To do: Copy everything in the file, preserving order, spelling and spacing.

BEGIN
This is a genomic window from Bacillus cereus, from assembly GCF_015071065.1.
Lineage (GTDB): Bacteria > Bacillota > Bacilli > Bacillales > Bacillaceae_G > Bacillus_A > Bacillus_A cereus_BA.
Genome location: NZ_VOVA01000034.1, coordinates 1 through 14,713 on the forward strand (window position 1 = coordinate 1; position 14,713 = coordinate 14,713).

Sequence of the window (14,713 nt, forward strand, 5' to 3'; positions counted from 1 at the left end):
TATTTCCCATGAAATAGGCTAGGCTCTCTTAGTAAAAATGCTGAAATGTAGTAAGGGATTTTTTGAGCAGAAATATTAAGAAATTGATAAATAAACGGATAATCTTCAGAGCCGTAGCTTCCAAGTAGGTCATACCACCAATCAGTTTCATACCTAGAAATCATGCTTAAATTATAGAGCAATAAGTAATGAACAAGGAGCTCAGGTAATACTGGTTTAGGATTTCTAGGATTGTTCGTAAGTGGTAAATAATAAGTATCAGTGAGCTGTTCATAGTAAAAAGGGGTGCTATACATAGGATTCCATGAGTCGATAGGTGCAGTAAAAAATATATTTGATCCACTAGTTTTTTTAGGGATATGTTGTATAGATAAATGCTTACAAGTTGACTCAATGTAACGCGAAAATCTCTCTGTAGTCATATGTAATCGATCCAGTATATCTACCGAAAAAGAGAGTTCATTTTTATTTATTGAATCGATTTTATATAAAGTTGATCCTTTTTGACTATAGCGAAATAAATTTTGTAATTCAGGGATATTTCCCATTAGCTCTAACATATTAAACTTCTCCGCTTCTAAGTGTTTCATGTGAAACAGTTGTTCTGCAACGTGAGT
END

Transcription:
This is a genomic window from Bacillus cereus, from assembly GCF_015071065.1.
Lineage (GTDB): Bacteria > Bacillota > Bacilli > Bacillales > Bacillaceae_G > Bacillus_A > Bacillus_A cereus_BA.
Genome location: NZ_VOVA01000034.1, coordinates 1 through 14,713 on the forward strand (window position 1 = coordinate 1; position 14,713 = coordinate 14,713).

Sequence of the window (14,713 nt, forward strand, 5' to 3'; positions counted from 1 at the left end):
TATTTCCCATGAAATAGGCTAGGCTCTCTTAGTAAAAATGCTGAAATGTAGTAAGGGATTTTTTGAGCAGAAATATTAAGAAATTGATAAATAAACGGATAATCTTCAGAGCCGTAGCTTCCAAGTAGGTCATACCACCAATCAGTTTCATACCTAGAAATCATGCTTAAATTATAGAGCAATAAGTAATGAACAAGGAGCTCAGGTAATACTGGTTTAGGATTTCTAGGATTGTTCGTAAGTGGTAAATAATAAGTATCAGTGAGCTGTTCATAGTAAAAAGGGGTGCTATACATAGGATTCCATGAGTCGATAGGTGCAGTAAAAAATATATTTGATCCACTAGTTTTTTTAGGGATATGTTGTATAGATAAATGCTTACAAGTTGACTCAATGTAACGCGAAAATCTCTCTGTAGTCATATGTAATCGATCCAGTATATCTACCGAAAAAGAGAGTTCATTTTTATTTATTGAATCGATTTTATATAAAGTTGATCCTTTTTGACTATAGCGAAATAAATTTTGTAATTCAGGGATATTTCCCATTAGCTCTAACATATTAAACTTCTCCGCTTCTAAGTGTTTCATGTGAAACAGTTGTTCTGCAACGTGAGT